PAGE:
A newborn baby was diagnosed with Sturge Weber Syndrome – a rare genetic disorder affecting 1 in every 50,000 newborns – by the doctors at Thumbay Hospital Ajman and successfully underwent two surgeries each in both the eyes
A 7-day-old newborn baby with Sturge Weber Syndrome underwent multiple eye surgeries at Thumbay Hospital – Ajman, to escape permanent eye damage. The surgeries were performed by a team led by Dr. Ahmed Atef Abdelhamid Shabana, Specialist – Ophthalmology.
A rare disorder believed to affect 1 in 50,000 newborns, Sturge Weber Syndrome’s exact cause is not known, but it is related to gene mutation. It usually causes dermatological effects like a mark of the face usually referred to port wine stain, neurological effects usually in the form of seizures and eye disorder usually linked to glaucoma.
The one week old baby’s condition was first detected by doctors of Thumbay Hospital’s NICU, who alerted Dr. Ahmed as soon as they noticed clouding of the cornea, with symptoms indicating Sturge Weber Syndrome.
Detailed examinations revealed that the baby had stains on both sides of the face and the body, not a typical symptom of Sturge Weber Syndrome. What was even more alarming was that both the eyes of the newborn had elevated pressure inside, causing clouding of the eye. This too wasn’t like the typical glaucoma that comes with Sturge Weber, usually affecting only one eye.
After discussions with the pediatric neonatologist and the neurology specialists, and after performing all the necessary investigations to confirm the diagnosis, the team led by Dr. Ahmed decided to examine the newborn under general anesthesia to detect the exact pressure and the degree of glaucoma. At the same time, the parents were counseled and informed that if the examinations revealed manifestations of glaucoma, surgery would be performed to treat it and to try and preserve as much vision as possible, as waiting without taking action could result in severe impairment of the newborn’s vision.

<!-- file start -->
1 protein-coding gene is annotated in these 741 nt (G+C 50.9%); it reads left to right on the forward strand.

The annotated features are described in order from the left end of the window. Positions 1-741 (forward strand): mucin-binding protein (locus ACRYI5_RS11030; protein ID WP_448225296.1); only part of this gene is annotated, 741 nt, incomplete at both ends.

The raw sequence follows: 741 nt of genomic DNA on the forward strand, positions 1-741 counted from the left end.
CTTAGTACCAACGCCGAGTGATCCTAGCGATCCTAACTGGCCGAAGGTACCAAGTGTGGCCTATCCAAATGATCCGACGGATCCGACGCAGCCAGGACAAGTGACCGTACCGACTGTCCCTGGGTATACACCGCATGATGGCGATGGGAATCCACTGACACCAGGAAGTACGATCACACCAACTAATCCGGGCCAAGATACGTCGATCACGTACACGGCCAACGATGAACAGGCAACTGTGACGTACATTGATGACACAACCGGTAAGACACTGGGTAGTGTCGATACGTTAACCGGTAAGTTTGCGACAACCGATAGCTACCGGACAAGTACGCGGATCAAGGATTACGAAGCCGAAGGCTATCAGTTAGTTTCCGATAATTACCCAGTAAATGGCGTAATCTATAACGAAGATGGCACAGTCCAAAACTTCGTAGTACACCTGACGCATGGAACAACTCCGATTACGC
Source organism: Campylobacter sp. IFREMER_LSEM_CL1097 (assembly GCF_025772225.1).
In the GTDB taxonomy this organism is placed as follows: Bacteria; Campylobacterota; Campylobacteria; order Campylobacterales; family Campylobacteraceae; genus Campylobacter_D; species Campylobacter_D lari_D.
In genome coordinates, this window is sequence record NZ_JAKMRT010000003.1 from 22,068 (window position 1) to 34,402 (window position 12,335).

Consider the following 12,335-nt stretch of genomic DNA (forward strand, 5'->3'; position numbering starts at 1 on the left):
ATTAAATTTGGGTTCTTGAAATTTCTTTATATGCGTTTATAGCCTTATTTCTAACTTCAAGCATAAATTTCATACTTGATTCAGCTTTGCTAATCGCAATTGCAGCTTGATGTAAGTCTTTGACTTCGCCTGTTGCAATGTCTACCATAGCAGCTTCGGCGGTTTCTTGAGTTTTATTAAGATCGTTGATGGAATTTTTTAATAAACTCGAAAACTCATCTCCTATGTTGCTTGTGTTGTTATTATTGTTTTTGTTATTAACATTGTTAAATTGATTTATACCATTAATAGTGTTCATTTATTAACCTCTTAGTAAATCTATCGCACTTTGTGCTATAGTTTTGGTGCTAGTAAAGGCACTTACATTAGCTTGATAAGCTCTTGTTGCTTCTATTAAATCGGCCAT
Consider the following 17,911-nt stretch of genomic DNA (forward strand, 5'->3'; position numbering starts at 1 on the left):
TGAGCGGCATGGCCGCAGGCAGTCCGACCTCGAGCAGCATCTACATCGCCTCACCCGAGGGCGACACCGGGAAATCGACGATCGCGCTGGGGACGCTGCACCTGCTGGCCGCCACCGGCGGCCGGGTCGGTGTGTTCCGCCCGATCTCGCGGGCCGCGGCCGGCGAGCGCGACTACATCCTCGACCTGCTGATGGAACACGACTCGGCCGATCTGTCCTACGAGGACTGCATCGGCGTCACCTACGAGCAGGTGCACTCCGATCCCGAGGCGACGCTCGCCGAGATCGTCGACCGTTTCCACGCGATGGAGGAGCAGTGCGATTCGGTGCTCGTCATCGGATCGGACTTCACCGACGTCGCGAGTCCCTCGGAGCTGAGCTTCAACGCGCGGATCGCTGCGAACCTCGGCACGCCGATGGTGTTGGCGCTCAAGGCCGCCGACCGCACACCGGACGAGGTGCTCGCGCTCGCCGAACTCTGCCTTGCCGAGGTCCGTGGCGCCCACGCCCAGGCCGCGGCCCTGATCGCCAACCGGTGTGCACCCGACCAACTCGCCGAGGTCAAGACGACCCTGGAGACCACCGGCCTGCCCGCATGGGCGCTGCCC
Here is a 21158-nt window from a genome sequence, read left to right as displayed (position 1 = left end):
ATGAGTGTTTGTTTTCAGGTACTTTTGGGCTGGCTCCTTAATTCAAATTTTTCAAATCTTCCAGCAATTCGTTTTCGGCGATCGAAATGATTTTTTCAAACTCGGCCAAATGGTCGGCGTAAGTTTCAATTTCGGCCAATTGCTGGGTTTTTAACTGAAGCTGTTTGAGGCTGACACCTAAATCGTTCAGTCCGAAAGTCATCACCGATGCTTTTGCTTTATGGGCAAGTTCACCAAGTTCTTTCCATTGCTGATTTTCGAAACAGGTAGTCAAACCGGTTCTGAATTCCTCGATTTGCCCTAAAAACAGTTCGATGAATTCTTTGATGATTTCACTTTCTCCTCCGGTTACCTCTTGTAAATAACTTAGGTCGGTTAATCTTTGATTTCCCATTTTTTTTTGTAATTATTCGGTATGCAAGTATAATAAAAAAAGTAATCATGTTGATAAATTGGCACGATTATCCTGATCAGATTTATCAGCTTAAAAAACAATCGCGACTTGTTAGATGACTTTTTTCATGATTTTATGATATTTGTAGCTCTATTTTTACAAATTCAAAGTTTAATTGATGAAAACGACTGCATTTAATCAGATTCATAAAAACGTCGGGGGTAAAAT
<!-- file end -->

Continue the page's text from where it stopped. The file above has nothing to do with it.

After getting the parents’ consent, doctors of different departments of Thumbay Hospital, Ajman met and planned the surgery. The team examined the baby and confirmed high pressure in both eyes, with the typical symptoms of Sturge Weber glaucoma. Subsequently, two glaucoma surgeries each – trabeculotomy and trabeculectomy – were performed in both eyes. The patient was admitted for the next few days and kept under close observation until the pressure in the eyes normalized and the cornea started to clear again.
“Performing four surgeries (two on each eye) in one go, on a 7-day-old baby was a very tough decision to take and needed a lot of confidence from everyone; from the parents to begin with and from the pediatric neonatology team and the anesthesia and surgical teams. We had never seen a similar case before, where bilateral Sturge Weber induced glaucoma had to be operated on at such an early age. I am glad we could help this baby pass this very rough and critical time,” said Dr. Ahmed, commenting on the case and the complex procedure.